Digital accessibility refers to the practice of designing and developing digital products, services and content in a manner that guarantees their usability and accessibility by individuals with disabilities and impediments. The objective of digital accessibility is to ensure equal access, inclusion and usability for all, irrespective of their physical or cognitive abilities.
The first official requirements for digital accessibility started to occur in the late 20th century, alongside the advancement of technology and the increased prevalence of the internet. It might not be a novel concept globally, but it can represent a new challenging responsibility for companies and Project Managers.
Digital accessibility encompasses a broad array of technologies, such as websites, mobile applications, software, documents, videos and more. This is not a straightforward task — it's a project that demands proper planning and organization, research and analysis, and involves all levels of a company's personnel.
Thus, I would like to share my experience and the lessons I have learned while implementing a project on digital accessibility.
Step 1: does my project fall under digital accessibility?
The first step is understanding the necessary requirements. These requirements may be based on various published standards, including:
- EU Web Accessibility Directive.
- EN 301 549 V3.2.1.
- WCAG 2.2, ATAG 2.0 and UAAG 2.0.
- Americans with Disabilities Act (ADA) and/or Section 508 (U.S.).
- ISO/IEC 40500:2012 - this international standard is based on WCAG 2.0 and is also published by ISO and IEC.
- And the legislation of the country where your digital product or service needs to be compliant.
Next, identify the stakeholders, their requirements and expectations for digital accessibility compliance. Also, assess the company's expectations and readiness to comply with digital accessibility requirements.
Step 2: formulating a plan
Once you comprehend the high-level requirements, it's essential to formulate a plan or roadmap and delegate tasks to responsible parties.
- Gathering low-level requirements from your stakeholders might include a list of projects, understanding the accessibility level and an analysis of the accessible scope. This could comprise of documents and their formats that might require additional formatting, converting and designing a specific feature or functionality in software, applications or digital platforms.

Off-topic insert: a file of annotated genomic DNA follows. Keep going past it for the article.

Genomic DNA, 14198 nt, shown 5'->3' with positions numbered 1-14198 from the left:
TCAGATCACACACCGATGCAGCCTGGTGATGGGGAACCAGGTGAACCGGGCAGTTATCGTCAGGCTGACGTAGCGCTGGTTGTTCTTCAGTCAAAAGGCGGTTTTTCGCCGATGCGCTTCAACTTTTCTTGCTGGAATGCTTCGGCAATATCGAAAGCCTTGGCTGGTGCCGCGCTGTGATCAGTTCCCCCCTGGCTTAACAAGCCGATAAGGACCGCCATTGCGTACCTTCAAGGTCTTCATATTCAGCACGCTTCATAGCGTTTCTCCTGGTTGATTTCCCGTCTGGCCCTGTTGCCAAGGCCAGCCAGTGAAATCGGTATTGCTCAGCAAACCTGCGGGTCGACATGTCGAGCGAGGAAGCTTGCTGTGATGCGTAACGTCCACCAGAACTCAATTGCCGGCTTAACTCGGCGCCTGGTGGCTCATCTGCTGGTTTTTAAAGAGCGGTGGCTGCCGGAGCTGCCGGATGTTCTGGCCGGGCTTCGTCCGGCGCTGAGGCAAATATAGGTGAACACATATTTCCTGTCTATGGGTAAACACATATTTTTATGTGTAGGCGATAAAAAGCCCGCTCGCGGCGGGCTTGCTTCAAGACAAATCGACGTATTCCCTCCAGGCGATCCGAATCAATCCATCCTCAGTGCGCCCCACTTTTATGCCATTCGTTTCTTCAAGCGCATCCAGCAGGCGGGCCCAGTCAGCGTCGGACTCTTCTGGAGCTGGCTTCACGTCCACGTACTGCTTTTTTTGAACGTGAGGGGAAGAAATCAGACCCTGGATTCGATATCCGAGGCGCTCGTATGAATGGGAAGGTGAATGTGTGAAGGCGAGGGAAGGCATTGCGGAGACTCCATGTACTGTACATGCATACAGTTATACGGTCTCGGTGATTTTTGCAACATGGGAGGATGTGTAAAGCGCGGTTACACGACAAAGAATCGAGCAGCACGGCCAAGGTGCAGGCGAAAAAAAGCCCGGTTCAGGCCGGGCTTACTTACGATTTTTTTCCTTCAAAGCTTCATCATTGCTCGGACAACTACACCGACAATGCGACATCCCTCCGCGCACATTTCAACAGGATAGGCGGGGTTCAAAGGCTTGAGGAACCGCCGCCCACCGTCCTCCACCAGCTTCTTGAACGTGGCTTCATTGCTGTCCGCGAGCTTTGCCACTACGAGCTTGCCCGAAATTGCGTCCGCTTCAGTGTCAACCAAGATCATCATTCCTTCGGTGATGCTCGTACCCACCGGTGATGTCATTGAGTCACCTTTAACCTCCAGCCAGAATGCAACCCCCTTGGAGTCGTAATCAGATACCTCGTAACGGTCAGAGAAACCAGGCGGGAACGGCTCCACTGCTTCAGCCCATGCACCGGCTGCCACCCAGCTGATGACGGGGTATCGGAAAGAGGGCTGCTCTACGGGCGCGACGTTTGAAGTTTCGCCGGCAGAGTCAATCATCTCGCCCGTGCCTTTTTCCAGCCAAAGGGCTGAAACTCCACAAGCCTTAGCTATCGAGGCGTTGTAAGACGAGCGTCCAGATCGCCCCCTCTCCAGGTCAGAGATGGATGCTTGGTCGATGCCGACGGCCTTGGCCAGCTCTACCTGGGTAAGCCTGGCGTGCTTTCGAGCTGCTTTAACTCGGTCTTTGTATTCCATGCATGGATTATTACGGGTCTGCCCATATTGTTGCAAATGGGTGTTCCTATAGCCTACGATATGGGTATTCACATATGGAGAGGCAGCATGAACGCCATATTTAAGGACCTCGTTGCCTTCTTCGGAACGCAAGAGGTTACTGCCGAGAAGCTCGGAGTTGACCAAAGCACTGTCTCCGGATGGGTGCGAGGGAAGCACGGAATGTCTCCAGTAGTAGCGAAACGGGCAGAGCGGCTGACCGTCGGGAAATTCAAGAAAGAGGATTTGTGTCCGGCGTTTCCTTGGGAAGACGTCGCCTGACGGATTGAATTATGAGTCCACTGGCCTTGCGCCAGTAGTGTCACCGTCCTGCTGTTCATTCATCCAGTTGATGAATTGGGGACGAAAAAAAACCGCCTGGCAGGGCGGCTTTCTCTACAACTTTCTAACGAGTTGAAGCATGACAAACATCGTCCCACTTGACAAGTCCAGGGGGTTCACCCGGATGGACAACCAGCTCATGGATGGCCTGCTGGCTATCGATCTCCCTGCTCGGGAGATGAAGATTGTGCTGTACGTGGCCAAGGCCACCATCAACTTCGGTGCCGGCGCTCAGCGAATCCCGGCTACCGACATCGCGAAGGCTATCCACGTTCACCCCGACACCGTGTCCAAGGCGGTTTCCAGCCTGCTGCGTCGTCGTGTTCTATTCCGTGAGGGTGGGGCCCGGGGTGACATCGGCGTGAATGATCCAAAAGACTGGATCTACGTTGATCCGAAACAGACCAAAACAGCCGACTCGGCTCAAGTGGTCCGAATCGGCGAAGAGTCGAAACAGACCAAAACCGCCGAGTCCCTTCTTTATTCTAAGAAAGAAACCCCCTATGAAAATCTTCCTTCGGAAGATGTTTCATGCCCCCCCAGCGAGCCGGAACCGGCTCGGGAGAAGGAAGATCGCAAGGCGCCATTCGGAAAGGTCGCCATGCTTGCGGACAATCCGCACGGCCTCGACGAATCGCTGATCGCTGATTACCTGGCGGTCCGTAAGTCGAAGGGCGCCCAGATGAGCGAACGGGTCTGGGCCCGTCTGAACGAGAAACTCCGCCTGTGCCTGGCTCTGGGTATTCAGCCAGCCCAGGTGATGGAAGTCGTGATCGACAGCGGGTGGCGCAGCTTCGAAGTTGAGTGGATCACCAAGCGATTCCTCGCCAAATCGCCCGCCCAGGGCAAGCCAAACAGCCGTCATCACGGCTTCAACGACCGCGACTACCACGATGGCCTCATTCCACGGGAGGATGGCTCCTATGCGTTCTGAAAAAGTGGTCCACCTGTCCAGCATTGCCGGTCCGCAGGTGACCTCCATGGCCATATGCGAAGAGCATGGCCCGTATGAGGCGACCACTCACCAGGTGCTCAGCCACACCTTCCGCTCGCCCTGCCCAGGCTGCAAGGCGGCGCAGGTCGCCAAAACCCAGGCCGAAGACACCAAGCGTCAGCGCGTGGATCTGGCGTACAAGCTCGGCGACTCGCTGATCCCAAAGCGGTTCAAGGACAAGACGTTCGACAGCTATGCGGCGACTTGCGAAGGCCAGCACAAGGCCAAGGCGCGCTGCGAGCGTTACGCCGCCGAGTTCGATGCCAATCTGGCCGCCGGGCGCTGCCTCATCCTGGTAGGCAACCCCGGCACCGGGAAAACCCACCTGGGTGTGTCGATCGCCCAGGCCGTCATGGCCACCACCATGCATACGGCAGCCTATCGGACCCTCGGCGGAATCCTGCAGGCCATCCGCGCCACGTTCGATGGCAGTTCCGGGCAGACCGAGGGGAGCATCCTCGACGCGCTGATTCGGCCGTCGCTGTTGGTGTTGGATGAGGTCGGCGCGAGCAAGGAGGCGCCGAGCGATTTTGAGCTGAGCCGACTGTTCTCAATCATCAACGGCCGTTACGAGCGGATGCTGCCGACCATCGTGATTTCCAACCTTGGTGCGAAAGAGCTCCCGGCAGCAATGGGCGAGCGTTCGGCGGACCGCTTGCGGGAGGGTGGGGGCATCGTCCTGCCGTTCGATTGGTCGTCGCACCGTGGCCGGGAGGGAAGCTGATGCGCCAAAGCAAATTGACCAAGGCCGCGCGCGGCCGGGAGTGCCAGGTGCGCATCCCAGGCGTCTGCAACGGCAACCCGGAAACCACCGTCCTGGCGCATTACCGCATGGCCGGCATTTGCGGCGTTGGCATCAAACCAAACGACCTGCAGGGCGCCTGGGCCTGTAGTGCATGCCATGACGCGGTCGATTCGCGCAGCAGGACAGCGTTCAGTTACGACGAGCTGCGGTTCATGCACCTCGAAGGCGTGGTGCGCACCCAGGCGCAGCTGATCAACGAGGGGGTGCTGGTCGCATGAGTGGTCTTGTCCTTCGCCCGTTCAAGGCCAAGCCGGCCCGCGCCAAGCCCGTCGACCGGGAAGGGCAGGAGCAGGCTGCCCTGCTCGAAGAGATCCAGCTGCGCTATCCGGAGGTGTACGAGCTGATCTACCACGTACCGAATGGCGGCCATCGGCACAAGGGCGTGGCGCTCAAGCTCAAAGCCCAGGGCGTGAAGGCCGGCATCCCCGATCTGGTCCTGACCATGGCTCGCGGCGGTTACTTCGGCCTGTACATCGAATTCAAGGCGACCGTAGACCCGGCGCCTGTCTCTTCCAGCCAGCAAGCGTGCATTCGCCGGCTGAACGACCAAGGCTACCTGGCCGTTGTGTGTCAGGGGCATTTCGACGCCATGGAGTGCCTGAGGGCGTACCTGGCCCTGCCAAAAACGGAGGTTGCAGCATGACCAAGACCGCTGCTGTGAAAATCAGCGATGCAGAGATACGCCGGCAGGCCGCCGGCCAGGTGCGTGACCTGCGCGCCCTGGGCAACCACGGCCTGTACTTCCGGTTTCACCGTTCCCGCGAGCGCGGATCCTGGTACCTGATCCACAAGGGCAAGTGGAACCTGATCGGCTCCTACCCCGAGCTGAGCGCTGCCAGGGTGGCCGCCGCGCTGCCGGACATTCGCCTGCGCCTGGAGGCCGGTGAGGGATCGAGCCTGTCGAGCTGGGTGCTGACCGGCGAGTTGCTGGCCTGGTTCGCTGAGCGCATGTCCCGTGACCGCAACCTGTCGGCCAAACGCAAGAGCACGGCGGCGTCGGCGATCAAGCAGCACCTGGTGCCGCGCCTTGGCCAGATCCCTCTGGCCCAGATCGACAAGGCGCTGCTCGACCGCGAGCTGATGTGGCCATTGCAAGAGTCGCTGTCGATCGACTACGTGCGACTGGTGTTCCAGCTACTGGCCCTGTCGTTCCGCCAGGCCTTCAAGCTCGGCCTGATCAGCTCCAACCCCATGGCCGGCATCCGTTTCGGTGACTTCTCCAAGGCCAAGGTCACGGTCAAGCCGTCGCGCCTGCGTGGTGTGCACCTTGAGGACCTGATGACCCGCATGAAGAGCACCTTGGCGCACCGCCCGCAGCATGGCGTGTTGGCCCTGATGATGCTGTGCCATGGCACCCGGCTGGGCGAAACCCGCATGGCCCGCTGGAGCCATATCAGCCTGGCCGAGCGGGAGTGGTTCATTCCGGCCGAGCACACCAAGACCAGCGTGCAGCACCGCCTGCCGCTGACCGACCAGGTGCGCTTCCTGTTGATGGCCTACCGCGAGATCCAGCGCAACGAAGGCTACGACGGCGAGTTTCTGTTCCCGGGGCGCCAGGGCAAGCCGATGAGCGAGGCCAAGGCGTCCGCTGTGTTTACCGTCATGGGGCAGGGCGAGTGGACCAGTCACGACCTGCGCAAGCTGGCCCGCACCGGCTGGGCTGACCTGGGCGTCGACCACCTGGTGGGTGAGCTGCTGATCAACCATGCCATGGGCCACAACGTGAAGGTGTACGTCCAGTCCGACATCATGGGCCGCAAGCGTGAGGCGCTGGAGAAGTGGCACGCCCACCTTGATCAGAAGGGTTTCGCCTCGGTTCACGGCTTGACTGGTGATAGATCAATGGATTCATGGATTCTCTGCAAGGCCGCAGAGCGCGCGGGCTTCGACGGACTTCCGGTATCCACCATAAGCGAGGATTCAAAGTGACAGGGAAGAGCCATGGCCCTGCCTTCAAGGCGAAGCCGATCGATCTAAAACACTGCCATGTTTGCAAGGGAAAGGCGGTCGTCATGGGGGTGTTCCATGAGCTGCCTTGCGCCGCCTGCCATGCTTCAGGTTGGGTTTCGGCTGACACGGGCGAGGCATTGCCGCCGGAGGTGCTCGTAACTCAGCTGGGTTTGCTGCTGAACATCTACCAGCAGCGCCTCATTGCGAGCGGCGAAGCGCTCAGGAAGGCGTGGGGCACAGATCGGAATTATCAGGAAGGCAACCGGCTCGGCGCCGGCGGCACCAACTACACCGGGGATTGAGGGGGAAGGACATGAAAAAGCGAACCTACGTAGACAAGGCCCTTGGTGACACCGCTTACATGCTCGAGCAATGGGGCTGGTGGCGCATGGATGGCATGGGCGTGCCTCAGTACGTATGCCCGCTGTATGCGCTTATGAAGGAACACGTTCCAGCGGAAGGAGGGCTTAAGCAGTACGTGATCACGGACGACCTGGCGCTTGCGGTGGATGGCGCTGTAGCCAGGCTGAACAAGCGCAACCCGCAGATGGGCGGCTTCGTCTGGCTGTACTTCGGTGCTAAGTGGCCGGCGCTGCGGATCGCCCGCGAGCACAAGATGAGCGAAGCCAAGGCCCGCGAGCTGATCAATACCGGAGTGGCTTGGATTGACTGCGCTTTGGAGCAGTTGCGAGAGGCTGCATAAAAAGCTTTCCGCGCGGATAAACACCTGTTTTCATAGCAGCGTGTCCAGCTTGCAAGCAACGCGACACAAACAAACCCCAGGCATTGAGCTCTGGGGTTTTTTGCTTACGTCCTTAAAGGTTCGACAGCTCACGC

- Gain a solid understanding of digital accessibility principles, guidelines and the needs of users with disabilities.
- Consider structuring data by creating a corporate portal that describes the legislation, provides accessibility training guidelines, project templates for planning accessibility activities and resources, and accessibility identification checklists, etc.
- It’s also beneficial to outline the tools, technologies and strategies used to make the product or service accessible and suitable for testing. The tools can be defined by local legislation.
- Arrange educational sessions for interested audiences such as Project Managers, Product Owners, Developers, Test Engineers, Scrum Masters, Architects, Quality Assurance Engineers, Business Analysts, Sales and Recruitment teams and UI & UX Designers.
- Create an accessibility community within the company to share knowledge and best practices.
- Plan internal accessibility assessment activities to identify existing issues and areas for improvement.
- Subscribe to accessibility events and trainings to stay informed about upcoming trends, changes and to collect best practices.
- Enlist the support of accessibility experts for further consultation.
Please remember that working with standards such as EN 301 549 V3.2.1 or WCAG 2.2 can be rather complex, so ensure that the documentation you create and plan to share within the company is well-structured, easy to update and user-friendly to read. Also, feel free to use diagrams, tables and other visual formats to help convey substantial amounts of information more clearly. Aim to make not only your products/services accessible, but also your documentation and any other possible outputs.
Don't forget about networking — share your knowledge and experience both inside and outside the company with people who are also striving to achieve accessibility goals.
- Accessibility is not solely about improving technology. It involves:
- Enhancing the everyday experiences for people with disabilities and impairments.
- Extending expertise.
- Enhancing a company's reputation and development.
- Improving the safety and quality of products or services.
- It’s not feasible to render a product accessible solely through automated accessibility technologies and tools for development and testing. Therefore, be sure to allocate resources for manual activities such as research and testing, including user testing with individuals with disabilities, where possible. Remember to also allocate resources for regular internal accessibility assessment.
- Bear in mind, you can utilize AI chatbot platforms to expedite your research activities.
- Ensure your team knows where to locate accessibility documentation and whom to reach out to for additional consultation.
Enjoy the process of transition and make sure your products and services are accessible!
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